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The temptations of oil...why aren’t we buyers?

17 April 2008

The Technical Trader’s view:

The technicals look strong for oil but we think there are compelling macro arguments that cancel out the charts suggesting a continued neutral stance.

The big picture for oil is clear enough.

The push up through the $40 level signalled the beginning of the great bull run.

The push up through the interim high at $78.40 was the signal for the market to higher still.

The market has ratcheted better – most notably off the $97.88 level, in textbook style.

Note the way the $98.52 level has been twice tested.

It held, and in so doing, a Continuation Triangle was created that has driven the market higher still...minimum target 117.40.

Through the recent Pivotal High of $109.02

Which should act as good support on any pull-back.

So the market looks well set.

Why aren’t we buyers?

The Macro Trader’s view:

Over recent weeks we have maintained our neutral stance in oil as we judged:
- the recession gripping the US economy,
- the slowdown clearly threatening the UK economy, and
- the likelihood that the other major economies; the Euro zone, China and India, too would suffer a reduction in growth, resulting in lower demand for energy,

Which meant we thought the next major move in the oil market was likely to be down.

So why has oil continued to rally?

Part of the explanation offered by many analysts is linked to inflation and the weak Dollar. While it is true that commodities have tended to enjoy bull markets during past periods of inflation, this time around oil is the chief reason for the current bout of global inflation, which has its roots firmly imbedded in the Iraq war and subsequent chaos.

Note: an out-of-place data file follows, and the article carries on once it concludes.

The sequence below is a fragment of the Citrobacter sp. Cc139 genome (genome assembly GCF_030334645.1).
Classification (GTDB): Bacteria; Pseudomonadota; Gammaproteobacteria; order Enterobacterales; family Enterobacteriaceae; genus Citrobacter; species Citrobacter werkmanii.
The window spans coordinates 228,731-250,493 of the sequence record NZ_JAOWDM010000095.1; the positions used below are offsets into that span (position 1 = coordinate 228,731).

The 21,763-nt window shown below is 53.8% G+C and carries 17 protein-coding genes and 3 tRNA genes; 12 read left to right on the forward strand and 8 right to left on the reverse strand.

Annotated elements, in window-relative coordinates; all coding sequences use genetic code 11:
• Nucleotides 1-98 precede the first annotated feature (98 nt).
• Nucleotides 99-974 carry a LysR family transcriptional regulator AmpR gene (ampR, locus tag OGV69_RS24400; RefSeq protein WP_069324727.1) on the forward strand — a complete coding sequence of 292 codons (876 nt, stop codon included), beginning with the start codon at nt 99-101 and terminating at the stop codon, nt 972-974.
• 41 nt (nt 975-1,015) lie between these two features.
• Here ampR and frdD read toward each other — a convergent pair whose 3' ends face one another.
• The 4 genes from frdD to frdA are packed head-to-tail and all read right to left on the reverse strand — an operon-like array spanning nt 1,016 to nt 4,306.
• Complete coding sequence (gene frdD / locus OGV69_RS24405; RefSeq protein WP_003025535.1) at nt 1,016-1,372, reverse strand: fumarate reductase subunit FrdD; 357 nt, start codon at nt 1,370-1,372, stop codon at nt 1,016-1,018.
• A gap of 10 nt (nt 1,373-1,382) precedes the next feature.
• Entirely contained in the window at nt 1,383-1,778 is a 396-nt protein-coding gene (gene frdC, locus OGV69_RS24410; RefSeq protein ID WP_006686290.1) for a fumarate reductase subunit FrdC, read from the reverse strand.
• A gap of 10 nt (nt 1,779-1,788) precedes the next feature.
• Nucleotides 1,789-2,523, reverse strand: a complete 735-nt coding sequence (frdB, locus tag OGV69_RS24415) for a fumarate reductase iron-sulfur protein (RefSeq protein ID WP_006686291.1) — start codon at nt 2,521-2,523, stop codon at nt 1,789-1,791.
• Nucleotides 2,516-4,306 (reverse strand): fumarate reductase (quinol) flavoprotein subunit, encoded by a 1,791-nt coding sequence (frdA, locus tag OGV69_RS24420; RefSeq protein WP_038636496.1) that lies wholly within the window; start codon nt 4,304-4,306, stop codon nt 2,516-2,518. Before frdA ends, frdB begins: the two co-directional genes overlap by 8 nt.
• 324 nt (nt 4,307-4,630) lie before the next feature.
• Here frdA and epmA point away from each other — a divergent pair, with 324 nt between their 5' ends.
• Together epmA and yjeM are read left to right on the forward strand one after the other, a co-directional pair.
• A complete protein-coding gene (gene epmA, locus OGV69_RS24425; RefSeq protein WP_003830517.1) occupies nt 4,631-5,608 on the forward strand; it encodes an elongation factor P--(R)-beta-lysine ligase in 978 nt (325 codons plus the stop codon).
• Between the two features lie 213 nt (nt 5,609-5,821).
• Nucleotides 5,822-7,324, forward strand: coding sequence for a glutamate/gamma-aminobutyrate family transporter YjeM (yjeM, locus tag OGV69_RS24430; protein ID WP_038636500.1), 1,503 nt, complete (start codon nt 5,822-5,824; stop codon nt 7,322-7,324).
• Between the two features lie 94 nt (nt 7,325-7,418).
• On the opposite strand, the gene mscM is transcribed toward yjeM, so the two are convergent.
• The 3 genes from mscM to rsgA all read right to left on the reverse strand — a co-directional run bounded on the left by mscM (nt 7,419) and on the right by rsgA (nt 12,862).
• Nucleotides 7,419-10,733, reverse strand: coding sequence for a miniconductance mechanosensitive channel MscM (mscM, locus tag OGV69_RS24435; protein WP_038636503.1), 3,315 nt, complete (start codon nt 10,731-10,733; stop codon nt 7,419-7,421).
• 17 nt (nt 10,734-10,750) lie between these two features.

Another reason put forward is the involvement of hedge funds in the commodity markets, seeking greater exposure to an asset class that offers diversification from equities and other financial assets.

Our opinion is that we are in the end-game of a well-established and long-lived rally. Typically, as a rally such as this matures, less sophisticated investors join in wanting to profit from what looks like a “one way” bet. This tends to prolong a rally that may already have passed its sell by date.

However, the fundamentals ultimately re-assert control and the market turns. The professional investor recognizes the shift in sentiment and gets out; others risk being caught out.

We judge now is not the right time to be long of this market; true it has made a new high this week, but what is driving the market?
- US inventories have come in lower than expected this week,
- Nigeria may see a decline in its output over the coming years, and
- Russia may have passed its production peak.

Russia only needs to stop harassing western oil companies and work with them and its ability to pump oil will be greatly enhanced, and Nigeria’s mooted decline is in the future and by no means certain.

And offsetting this is the news out this week that a massive oil field has been discovered off the coast of Rio de Janeiro, reported to contain some 33B barrels of oil.

In summary, we fail to see how the current oil market rally can endure much longer when the world’s largest consumer of energy; the US is in a recession which analysts and policy makers alike acknowledge could be the worst the US has experience since WW11. Moreover, with all the other major economies at risk and the IMF forecasting a global slowdown, there could soon be an excess of supply over demand.

So though it is tempting to join a market that seems to move higher almost relentlessly, we think it’s very dangerous. Remain sidelined and wait for the turn.

Mark Sturdy
John Lewis
Seven Days Ahead

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